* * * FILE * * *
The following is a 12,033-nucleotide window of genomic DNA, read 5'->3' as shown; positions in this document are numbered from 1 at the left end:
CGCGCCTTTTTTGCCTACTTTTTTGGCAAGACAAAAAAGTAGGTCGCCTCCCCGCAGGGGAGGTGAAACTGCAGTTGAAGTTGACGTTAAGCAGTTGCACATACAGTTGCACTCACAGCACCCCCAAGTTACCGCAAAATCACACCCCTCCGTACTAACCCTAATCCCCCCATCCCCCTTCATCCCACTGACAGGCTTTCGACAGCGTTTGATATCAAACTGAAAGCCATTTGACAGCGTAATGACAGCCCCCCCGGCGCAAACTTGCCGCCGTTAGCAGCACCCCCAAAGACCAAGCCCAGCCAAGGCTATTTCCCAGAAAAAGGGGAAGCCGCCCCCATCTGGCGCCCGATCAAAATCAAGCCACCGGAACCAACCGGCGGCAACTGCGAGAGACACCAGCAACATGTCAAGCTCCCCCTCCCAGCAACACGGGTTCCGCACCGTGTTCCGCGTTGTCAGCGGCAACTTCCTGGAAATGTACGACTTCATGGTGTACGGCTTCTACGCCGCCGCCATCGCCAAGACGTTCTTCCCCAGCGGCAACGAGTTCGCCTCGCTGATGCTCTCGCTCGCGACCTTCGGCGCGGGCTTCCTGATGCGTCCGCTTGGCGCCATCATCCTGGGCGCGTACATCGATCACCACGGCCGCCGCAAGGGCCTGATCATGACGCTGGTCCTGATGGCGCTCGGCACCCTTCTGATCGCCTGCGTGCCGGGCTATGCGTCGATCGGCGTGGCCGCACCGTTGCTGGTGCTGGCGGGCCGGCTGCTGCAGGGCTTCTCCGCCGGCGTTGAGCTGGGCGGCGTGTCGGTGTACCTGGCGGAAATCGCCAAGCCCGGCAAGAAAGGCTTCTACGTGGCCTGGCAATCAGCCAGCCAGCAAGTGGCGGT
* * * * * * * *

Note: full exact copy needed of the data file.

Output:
The following is a 12,033-nucleotide window of genomic DNA, read 5'->3' as shown; positions in this document are numbered from 1 at the left end:
CGCGCCTTTTTTGCCTACTTTTTTGGCAAGACAAAAAAGTAGGTCGCCTCCCCGCAGGGGAGGTGAAACTGCAGTTGAAGTTGACGTTAAGCAGTTGCACATACAGTTGCACTCACAGCACCCCCAAGTTACCGCAAAATCACACCCCTCCGTACTAACCCTAATCCCCCCATCCCCCTTCATCCCACTGACAGGCTTTCGACAGCGTTTGATATCAAACTGAAAGCCATTTGACAGCGTAATGACAGCCCCCCCGGCGCAAACTTGCCGCCGTTAGCAGCACCCCCAAAGACCAAGCCCAGCCAAGGCTATTTCCCAGAAAAAGGGGAAGCCGCCCCCATCTGGCGCCCGATCAAAATCAAGCCACCGGAACCAACCGGCGGCAACTGCGAGAGACACCAGCAACATGTCAAGCTCCCCCTCCCAGCAACACGGGTTCCGCACCGTGTTCCGCGTTGTCAGCGGCAACTTCCTGGAAATGTACGACTTCATGGTGTACGGCTTCTACGCCGCCGCCATCGCCAAGACGTTCTTCCCCAGCGGCAACGAGTTCGCCTCGCTGATGCTCTCGCTCGCGACCTTCGGCGCGGGCTTCCTGATGCGTCCGCTTGGCGCCATCATCCTGGGCGCGTACATCGATCACCACGGCCGCCGCAAGGGCCTGATCATGACGCTGGTCCTGATGGCGCTCGGCACCCTTCTGATCGCCTGCGTGCCGGGCTATGCGTCGATCGGCGTGGCCGCACCGTTGCTGGTGCTGGCGGGCCGGCTGCTGCAGGGCTTCTCCGCCGGCGTTGAGCTGGGCGGCGTGTCGGTGTACCTGGCGGAAATCGCCAAGCCCGGCAAGAAAGGCTTCTACGTGGCCTGGCAATCAGCCAGCCAGCAAGTGGCGGT